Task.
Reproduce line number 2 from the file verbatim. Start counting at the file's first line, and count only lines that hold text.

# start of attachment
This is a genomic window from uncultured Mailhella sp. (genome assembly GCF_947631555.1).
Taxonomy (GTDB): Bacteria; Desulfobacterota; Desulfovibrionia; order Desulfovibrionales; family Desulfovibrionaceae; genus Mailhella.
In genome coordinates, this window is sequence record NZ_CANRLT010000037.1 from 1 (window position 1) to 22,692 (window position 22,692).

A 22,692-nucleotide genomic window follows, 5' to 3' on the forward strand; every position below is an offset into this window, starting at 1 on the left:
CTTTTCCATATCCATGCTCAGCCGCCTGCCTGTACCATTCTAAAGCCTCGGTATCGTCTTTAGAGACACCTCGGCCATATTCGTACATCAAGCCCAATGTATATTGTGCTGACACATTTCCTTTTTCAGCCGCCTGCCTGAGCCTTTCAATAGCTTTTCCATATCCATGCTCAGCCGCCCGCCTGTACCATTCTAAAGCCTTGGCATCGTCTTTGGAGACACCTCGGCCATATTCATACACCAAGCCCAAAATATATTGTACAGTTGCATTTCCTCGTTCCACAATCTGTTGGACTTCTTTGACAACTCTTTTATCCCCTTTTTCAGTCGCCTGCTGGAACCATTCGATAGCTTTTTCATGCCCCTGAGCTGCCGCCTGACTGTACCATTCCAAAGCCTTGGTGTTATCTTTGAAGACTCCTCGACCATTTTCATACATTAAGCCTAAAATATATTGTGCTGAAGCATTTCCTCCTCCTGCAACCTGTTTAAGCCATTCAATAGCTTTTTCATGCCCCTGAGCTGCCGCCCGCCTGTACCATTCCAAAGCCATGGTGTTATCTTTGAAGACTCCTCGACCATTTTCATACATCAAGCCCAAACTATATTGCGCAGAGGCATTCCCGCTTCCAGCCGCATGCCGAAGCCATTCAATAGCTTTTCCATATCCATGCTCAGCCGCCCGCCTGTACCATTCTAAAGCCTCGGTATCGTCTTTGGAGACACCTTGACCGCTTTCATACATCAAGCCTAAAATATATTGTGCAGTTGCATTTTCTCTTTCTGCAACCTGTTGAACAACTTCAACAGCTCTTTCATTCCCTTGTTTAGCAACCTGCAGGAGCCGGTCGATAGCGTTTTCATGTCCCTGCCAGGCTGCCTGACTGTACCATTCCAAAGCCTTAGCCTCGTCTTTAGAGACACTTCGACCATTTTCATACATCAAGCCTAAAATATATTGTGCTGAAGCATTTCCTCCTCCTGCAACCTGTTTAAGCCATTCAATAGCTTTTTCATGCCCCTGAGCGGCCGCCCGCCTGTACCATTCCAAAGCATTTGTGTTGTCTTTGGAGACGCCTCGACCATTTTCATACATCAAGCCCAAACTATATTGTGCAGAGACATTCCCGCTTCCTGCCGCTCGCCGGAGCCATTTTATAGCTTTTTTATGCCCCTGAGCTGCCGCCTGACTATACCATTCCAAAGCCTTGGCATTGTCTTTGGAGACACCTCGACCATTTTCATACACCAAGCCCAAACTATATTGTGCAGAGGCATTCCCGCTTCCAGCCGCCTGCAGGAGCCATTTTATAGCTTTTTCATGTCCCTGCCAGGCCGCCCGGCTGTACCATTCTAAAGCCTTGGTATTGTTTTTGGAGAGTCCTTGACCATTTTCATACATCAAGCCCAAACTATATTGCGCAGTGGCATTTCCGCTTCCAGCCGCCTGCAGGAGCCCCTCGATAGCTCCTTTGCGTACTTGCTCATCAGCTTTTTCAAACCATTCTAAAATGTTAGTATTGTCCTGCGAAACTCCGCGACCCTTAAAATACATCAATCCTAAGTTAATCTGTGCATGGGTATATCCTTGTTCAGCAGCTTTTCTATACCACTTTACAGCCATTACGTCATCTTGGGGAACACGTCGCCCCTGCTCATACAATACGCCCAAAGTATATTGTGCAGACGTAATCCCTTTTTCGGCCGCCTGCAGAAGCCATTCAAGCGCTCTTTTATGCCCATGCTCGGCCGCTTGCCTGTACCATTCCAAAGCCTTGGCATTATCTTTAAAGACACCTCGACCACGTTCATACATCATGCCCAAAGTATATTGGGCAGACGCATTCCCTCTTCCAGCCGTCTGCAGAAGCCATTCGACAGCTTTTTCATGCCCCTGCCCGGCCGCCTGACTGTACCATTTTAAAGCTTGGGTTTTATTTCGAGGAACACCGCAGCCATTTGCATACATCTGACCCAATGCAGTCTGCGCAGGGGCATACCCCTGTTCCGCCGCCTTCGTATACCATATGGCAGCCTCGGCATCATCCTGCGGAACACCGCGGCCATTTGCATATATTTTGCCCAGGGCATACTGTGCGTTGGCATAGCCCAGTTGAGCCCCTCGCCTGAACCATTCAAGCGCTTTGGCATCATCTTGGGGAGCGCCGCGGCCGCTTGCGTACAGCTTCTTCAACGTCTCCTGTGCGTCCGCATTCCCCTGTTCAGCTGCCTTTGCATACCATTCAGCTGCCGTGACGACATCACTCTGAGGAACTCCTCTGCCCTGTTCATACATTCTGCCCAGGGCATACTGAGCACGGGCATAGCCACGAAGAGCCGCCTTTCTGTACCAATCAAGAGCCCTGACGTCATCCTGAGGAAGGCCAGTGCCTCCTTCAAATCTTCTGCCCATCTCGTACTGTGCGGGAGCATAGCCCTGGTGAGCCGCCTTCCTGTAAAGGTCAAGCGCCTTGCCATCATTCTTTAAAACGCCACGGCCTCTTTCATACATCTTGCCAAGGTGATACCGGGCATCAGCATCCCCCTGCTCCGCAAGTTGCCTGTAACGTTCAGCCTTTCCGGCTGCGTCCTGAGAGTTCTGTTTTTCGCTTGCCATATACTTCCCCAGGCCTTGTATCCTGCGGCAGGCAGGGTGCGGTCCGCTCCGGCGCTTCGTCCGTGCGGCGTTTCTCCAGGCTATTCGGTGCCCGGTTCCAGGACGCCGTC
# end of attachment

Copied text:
Taxonomy (GTDB): Bacteria; Desulfobacterota; Desulfovibrionia; order Desulfovibrionales; family Desulfovibrionaceae; genus Mailhella.